Modern humans born from climate change: study new
Early human evolution was driven by short pulses of rapid environmental change in East Africa, according to new research from academics at UCL and The University of Manchester.
The study, which is published in the journal PLoS ONE, has shown for the first time the link between the waxing and waning of huge lakes in the East African Rift valley and the brain expansion and migration of early human species.
Professor Mark Maslin (UCL Geography), co-author of the study, says, ”It seems modern humans were born from climate change, as they had to deal with rapid switching from famine to feast – and back again – which drove the appearance of new species with bigger brains and also pushed them out of East Africa into Eurasia and South Africa.”
Dr Susanne Shultz, from The University of Manchester, and co-author of the study, says, ”We have long recognised that many key events in human evolution, including the appearance of modern humans, occurred in East Africa. Our study highlights how important the Rift Valley climate was in driving the evolution of our species.”
The researchers compiled all the known occurrence of lakes over the last five millions years from the North of Ethiopia down to Tanzania.
Using statistical modelling, the team compared the lake and climate records with evidence of human evolution, providing strongest evidence to date for the Pulse Climate Variability hypothesis.
Originally proposed by Maslin and Trauth in 2009, the theory states that at 2.6, 1.8 and 1 millions years ago there are short periods of around 200,000 years when East Africa became very sensitive to the changes of the Earth’s orbits, resulting in rapid cycling between very dry and then wet periods of about 20,000 years.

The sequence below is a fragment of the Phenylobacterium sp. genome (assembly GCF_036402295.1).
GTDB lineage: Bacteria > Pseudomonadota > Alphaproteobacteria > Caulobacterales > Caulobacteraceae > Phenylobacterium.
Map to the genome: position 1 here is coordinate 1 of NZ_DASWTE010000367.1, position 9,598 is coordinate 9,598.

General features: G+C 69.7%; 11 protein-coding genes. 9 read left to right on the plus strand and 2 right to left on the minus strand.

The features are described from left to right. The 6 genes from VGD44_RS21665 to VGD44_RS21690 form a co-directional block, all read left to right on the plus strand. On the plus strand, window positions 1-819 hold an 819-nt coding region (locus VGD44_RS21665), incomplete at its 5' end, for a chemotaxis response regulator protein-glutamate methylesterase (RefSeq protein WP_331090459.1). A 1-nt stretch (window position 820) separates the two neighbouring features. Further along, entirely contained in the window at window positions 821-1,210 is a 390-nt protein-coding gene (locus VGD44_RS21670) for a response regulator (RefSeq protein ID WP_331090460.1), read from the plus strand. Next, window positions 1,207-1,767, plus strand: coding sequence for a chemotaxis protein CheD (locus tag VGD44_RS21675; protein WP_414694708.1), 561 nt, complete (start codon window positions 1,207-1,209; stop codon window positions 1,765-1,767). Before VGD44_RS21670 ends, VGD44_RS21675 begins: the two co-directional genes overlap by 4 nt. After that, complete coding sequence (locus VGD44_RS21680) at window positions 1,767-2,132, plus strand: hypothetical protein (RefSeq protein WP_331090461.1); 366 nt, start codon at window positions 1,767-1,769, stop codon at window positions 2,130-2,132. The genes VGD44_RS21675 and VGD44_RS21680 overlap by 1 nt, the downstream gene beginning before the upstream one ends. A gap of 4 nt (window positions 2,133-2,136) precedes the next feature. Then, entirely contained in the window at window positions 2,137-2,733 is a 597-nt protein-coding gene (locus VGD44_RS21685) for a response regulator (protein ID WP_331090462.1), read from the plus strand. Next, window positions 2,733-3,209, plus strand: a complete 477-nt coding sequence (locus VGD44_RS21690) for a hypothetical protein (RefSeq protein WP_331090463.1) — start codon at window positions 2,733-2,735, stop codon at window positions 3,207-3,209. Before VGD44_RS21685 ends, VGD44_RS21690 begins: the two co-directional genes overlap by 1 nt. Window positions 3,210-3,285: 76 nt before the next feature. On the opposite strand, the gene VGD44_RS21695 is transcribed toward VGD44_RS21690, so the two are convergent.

Professor Maslin says, ”Due to these changes in orbit, the climate of East Africa seems to go through extreme oscillations from having huge deep freshwater lakes surrounded by rich lush vegetation to extremely arid conditions – like today – with sand dunes in the floor of the Rift Valley. These changes resulted in the evolution of a new species with bigger brains, and also forced early humans to disperse out of East Africa.”
Dr Shultz, from the Faculty of Life Sciences at The University of Manchester, adds, ”We found that around 1.9 million years ago a number of new species appeared, which we believe is directly related to new ecological conditions in the East African Rift valley, in particular the appearance of deep-freshwater lakes. Among these species was early Homo erectus with a brain 80 per cent bigger than its predecessors.”
The authors also found that after this massive jump, smaller steps in brain expansion in Africa were driven by regional aridity showing the complexity of the evolution of modern humans.
The major events when hominins migrated out of the Rift Valley appear to have happened during very wet times. When the basins were filled with water there would have been limited space, but with populations not only expanded, but would have been able to follow the Nile tributaries northwards.